We’re going to start with some basics: the united states is fueled by oppression. Every aspect of this nation runs on oppression, which means the united states’ institutions run on oppression. The united states healthcare systems and its minions are no different.
The idea of health is based on a white supremacist patriarchal capitalist ideology that there is a perfect human specimen, and that perfect human is white, male, able-bodied, not fat, and is cisgender and heterosexual. Generally speaking, they are not short, preferably blond with blue eyes, of a particular class and nationality, but those characteristics are flexible. When it comes to healthcare, anyone not embodying these traits is “Other”.
Being Other in healthcare means you will be subjected to oppressive violence at every turn. Your race, gender, size, and ability are pathologized and assumptions will be made about you that will affect how medical staff treats you. It will affect whether clinicians will listen to you. It will determine whether they believe you. Medical staff will decide whether or not they will allow you access to care based on their assumptions and will outright deny you care should you not measure up to their biased standards. In many scenarios, they have the power to decide whether you live or die.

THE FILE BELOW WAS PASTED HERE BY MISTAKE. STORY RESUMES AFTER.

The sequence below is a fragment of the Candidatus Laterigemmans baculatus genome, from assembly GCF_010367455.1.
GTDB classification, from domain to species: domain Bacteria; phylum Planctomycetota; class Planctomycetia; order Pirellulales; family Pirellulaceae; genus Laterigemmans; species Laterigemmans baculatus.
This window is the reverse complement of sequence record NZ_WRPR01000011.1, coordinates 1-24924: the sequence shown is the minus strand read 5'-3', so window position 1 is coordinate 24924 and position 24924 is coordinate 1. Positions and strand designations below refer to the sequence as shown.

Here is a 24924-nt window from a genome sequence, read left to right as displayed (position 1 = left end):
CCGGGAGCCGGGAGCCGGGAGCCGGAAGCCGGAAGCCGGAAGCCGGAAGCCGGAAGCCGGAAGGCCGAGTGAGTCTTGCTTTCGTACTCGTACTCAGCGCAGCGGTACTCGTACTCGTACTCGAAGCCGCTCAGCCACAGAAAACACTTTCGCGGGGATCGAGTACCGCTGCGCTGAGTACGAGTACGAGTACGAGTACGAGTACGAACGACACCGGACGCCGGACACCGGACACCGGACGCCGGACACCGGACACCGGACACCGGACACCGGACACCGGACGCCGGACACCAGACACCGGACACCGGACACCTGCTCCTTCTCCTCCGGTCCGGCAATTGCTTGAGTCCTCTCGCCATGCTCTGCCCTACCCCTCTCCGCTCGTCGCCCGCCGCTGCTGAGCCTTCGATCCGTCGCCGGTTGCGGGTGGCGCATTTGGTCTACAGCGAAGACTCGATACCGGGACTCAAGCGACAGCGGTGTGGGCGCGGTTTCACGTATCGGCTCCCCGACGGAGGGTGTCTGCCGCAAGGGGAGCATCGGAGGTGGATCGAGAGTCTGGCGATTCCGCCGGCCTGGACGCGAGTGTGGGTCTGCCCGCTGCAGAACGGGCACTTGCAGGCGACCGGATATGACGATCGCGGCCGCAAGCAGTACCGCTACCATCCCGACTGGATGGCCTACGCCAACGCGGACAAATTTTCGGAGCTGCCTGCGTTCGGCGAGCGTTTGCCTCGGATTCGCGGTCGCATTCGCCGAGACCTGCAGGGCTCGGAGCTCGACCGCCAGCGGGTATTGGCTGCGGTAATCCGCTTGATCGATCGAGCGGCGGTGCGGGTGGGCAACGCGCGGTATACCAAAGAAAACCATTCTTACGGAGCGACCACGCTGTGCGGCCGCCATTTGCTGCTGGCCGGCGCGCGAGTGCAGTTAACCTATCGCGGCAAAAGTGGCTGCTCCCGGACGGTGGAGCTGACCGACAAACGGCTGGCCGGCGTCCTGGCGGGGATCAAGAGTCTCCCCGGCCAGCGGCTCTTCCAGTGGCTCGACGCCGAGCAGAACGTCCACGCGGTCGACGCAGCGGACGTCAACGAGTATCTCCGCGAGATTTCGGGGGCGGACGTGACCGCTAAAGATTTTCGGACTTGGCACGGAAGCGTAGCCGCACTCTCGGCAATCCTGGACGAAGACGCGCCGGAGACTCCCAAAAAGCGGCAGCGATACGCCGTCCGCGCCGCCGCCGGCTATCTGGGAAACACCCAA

These standards are taught in every sphere of health — paramedic training, nursing school, medical school, schools of public health. They have built these biases into testing protocols, medical equipment, even medical clothing. There are cases of paramedics, nurses, and doctors who have refused to help patients, sometimes resulting in disability and death. The lesson for those deemed Other is always, “if you don’t conform to our predetermined standards, you don’t belong here and if you can’t conform, be grateful that you have any access at all.” Because in the united states, anything other than that white ideal is fuel meant to be consumed by that white ideal — especially when it comes to a characteristic that people choose to see as controllable like fatness.
I have been fat most of my life. I didn’t think I was a chubby kid until I had a birthday party and one of the invitees asked for my clothing size. I was nine, so of course I had to ask my mom. When I…